Emerson College’s only independent, student-run newspaper since 1947

The Berkeley Beacon

Emerson College’s only independent, student-run newspaper since 1947

The Berkeley Beacon

Emerson College’s only independent, student-run newspaper since 1947

The Berkeley Beacon

Don’t bite the hand that feeds you

At issue: Attitude towards Sodexo workers

Our take: Treat service workers with dignity

A new school year, a new dining hall—fine, Dining Center—petition. From mice to food quality, Emerson students have drafted countless Change.org petitions and napkin notes, detailing their myriad grievances with the school’s dining services. And yet, while complaints about Sodexo are no stranger to the administration, a petition that directly addresses the unjust treatment of the food company’s workers is.

Earlier this month, students briefly shifted their attention away from their stomachs to champion a more noble cause: the right of Dining Center employees to play music in the workplace. And although it didn’t completely resolve Emerson’s issues regarding its treatment of Sodexo workers, the “Keep the Music Behind the Counter” petition, signed by dozens of students over the course of several days, slightly improved working conditions for Dining Center employees nonetheless.

The petition might not seem like much, but at least it shows basic respect for Sodexo workers. Frankly, that’s not something that we see enough on campus. Emerson students might not go around asking for the manager, but we can still be complicit in treating service workers like garbage. How many times have you heard a peer sound off against a Max or Dining Center employee for being “rude” or “inattentive?” (Read: looking at their phone for 15 seconds before assembling your chicken patty sandwich.)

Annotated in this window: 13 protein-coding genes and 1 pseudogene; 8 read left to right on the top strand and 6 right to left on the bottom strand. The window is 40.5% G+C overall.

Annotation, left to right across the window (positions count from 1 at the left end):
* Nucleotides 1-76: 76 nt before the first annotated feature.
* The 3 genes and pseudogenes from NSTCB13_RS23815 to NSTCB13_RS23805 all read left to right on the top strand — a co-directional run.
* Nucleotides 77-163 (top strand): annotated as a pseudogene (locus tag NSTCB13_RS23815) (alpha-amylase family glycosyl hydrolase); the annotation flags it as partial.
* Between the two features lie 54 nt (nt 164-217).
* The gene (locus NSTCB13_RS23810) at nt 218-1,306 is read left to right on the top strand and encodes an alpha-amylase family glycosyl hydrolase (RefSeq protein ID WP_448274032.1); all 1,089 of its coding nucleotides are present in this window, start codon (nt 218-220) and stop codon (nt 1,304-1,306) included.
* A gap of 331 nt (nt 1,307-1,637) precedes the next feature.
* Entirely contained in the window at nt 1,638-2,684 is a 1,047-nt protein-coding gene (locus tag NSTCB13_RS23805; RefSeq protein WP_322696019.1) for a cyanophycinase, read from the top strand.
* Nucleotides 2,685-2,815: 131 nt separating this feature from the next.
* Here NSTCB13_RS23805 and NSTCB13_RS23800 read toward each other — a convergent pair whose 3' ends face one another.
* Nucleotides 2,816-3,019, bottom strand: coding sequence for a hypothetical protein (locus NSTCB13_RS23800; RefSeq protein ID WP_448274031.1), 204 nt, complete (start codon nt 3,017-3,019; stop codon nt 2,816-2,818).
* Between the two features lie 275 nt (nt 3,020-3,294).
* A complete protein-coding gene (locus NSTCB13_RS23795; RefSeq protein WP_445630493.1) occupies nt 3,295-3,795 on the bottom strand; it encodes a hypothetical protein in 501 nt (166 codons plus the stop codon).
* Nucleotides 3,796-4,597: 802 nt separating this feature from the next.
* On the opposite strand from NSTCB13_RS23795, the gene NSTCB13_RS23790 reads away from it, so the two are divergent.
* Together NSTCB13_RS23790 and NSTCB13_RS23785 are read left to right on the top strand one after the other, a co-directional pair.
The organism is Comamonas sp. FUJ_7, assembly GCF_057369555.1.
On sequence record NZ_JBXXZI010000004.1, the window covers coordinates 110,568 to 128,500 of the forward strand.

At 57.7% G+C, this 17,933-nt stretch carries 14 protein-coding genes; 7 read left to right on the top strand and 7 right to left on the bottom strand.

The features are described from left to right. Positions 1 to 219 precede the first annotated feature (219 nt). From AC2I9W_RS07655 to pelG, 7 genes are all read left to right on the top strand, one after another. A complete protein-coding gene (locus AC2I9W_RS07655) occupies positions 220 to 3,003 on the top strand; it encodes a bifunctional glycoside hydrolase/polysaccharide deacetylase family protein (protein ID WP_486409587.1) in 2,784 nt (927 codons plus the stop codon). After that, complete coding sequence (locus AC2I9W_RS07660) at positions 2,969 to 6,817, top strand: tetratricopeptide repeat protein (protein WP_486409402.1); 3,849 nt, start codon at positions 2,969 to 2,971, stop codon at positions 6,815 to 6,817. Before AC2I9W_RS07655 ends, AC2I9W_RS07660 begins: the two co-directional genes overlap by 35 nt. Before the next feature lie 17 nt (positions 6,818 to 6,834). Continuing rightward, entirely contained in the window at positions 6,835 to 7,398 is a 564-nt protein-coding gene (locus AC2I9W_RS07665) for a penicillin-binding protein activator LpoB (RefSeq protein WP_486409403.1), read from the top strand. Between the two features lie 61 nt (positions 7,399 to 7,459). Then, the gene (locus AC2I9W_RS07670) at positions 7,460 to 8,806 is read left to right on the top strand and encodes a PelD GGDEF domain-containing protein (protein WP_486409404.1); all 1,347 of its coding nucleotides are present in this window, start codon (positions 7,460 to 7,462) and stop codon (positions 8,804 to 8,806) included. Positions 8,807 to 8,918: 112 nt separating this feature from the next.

Expecting service workers to act like sunshiney smile-droids denies their humanity. No person can authentically maintain that demeanor for a full shift; to demand it is to demand gratuitous emotional labor.

In no way do we mean to discourage students from taking actions in the name of workers rights, no matter how small. But it important to acknowledge that a petition is very different from legal action, from supporting strikes and labor unions and fair wages. Let’s not forget three years ago, when Emerson P.R.I.D.E students and faculty actively supported the school’s Sodexo employees to unionize through petitions and rallies. Signing a sheet of paper is several steps removed from the individuals that we refer to in a mass as “workers.” The larger issue at stake is the respect of Sodexo workers, and all employees of Emerson, as real people whose lives have inherent value.

So let’s not just sit back and revel in a petition that accomplished a minimal goal—let’s keep the conversation going. Although it seems obvious, we must hold our peers accountable for inconsiderate actions and treat the people who serve us every day with basic dignity.

While it is tempting for some to breeze past these people in the frenzy of our lives, or to prioritize our time over that of others, we cannot behave with such unchecked privilege. It is a sentiment pounded into our heads since infancy, but it is one worth remembering: respect everyone. Period. To do otherwise is shameful.


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